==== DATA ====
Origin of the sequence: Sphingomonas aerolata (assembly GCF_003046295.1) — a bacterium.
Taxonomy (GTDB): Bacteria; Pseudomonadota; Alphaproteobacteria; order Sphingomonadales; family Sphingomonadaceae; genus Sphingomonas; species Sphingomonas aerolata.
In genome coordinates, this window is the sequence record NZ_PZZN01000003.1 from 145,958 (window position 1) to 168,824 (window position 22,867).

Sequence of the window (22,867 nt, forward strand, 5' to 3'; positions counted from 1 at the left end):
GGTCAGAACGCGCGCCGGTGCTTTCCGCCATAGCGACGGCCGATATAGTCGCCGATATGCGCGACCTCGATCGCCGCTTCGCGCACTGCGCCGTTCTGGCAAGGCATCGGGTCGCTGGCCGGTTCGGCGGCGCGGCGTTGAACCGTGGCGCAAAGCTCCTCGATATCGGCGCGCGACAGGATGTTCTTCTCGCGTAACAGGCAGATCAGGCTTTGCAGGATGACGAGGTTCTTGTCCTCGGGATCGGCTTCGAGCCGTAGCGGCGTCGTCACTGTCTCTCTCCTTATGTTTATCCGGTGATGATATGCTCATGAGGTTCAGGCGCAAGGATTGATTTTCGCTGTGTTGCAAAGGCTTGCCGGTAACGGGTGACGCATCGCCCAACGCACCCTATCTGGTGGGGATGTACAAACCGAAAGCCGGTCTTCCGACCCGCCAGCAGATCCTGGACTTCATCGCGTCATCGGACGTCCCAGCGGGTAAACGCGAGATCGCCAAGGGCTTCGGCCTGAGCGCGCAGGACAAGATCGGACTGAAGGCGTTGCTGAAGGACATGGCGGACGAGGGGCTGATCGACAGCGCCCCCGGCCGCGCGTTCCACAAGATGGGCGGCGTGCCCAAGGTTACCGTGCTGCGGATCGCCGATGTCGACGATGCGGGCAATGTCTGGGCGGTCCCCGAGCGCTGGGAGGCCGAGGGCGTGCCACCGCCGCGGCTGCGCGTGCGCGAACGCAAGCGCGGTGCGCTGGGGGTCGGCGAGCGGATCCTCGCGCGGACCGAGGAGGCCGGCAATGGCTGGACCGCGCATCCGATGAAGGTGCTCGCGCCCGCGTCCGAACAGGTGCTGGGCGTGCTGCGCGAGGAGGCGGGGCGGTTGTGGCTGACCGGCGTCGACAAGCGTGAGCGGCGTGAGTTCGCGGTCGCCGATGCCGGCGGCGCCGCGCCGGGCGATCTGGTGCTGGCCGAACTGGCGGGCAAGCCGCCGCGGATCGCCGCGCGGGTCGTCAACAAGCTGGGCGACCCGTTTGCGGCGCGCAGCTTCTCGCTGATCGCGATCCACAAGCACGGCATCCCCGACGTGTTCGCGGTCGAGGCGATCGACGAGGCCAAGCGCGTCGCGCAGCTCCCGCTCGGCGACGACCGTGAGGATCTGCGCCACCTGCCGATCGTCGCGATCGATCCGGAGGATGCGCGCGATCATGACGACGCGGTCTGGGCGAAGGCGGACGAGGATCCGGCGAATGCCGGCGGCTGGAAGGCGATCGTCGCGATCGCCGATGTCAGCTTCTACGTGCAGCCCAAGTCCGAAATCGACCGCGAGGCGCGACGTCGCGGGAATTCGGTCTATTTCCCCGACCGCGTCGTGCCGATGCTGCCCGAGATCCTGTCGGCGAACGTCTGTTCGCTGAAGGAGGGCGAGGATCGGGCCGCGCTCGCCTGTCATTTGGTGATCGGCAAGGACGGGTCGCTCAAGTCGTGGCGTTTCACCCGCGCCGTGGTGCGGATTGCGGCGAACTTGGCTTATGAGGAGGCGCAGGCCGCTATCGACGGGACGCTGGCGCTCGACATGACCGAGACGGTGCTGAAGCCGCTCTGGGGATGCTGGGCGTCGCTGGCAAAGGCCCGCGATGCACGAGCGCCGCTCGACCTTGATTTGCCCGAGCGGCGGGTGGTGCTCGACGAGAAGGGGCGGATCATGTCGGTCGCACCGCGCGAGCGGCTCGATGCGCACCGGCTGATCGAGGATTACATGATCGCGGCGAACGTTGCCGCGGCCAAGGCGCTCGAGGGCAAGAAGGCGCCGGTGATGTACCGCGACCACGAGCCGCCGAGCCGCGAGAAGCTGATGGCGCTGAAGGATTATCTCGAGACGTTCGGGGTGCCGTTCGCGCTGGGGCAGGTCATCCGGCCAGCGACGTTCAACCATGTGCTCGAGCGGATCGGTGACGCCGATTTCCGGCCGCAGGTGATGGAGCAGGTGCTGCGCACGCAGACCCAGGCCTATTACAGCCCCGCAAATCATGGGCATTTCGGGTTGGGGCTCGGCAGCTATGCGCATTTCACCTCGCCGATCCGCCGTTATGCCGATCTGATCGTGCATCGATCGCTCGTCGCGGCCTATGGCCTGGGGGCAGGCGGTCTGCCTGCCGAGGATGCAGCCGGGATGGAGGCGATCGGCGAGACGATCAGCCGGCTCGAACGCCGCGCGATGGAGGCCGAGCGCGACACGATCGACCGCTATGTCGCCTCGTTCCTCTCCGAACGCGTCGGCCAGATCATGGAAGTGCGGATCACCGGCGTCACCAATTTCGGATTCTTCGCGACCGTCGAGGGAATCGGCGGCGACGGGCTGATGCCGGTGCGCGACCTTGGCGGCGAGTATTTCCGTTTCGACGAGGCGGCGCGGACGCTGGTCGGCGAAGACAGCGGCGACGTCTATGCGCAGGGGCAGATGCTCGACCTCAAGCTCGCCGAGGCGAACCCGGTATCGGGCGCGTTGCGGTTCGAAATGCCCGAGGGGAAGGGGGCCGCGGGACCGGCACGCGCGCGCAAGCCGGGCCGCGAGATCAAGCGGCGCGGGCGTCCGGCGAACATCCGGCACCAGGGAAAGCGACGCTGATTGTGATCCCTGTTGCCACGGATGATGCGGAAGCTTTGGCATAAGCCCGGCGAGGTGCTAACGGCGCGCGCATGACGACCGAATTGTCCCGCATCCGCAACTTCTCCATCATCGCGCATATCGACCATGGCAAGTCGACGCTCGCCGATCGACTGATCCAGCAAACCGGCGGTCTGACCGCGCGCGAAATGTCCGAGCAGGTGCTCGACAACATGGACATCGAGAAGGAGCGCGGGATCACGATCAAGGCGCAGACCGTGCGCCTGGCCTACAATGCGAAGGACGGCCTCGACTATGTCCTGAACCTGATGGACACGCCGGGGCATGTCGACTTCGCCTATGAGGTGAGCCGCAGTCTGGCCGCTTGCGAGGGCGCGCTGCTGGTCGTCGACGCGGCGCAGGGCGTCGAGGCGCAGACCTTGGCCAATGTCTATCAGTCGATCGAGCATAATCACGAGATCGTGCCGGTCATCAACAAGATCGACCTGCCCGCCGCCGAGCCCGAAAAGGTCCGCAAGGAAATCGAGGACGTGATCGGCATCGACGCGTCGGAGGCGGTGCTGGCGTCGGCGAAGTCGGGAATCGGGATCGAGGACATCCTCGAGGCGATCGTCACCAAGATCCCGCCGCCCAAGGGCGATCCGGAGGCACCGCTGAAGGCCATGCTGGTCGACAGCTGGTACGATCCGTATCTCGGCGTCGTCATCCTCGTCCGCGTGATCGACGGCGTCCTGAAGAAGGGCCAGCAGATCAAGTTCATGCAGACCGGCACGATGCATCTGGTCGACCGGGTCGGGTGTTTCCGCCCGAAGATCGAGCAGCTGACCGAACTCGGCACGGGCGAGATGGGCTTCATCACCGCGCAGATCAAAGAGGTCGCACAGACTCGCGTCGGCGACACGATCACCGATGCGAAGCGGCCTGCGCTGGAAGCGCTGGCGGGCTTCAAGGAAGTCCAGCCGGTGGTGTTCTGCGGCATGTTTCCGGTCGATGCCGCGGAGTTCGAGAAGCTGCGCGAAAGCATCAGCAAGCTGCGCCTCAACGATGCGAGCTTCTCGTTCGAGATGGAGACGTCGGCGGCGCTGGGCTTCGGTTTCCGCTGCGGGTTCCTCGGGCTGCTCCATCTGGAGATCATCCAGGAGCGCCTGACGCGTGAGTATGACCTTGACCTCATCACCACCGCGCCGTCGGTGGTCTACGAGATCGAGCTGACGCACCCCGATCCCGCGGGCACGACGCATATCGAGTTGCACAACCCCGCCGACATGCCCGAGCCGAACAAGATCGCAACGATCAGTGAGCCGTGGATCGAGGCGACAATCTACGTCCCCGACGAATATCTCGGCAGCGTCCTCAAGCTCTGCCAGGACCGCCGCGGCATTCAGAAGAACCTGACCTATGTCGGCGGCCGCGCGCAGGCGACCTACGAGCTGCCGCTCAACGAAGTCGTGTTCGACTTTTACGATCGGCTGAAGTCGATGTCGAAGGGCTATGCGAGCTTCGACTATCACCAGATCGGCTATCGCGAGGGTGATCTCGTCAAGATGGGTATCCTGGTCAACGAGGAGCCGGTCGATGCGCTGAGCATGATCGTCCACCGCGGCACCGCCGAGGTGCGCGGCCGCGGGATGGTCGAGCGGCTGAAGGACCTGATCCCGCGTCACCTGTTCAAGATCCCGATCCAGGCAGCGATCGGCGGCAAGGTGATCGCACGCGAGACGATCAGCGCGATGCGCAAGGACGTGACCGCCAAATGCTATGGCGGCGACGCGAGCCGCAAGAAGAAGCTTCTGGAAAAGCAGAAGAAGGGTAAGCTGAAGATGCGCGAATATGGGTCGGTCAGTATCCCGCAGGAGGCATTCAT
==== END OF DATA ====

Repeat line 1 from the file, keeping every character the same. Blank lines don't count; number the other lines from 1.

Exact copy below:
Origin of the sequence: Sphingomonas aerolata (assembly GCF_003046295.1) — a bacterium.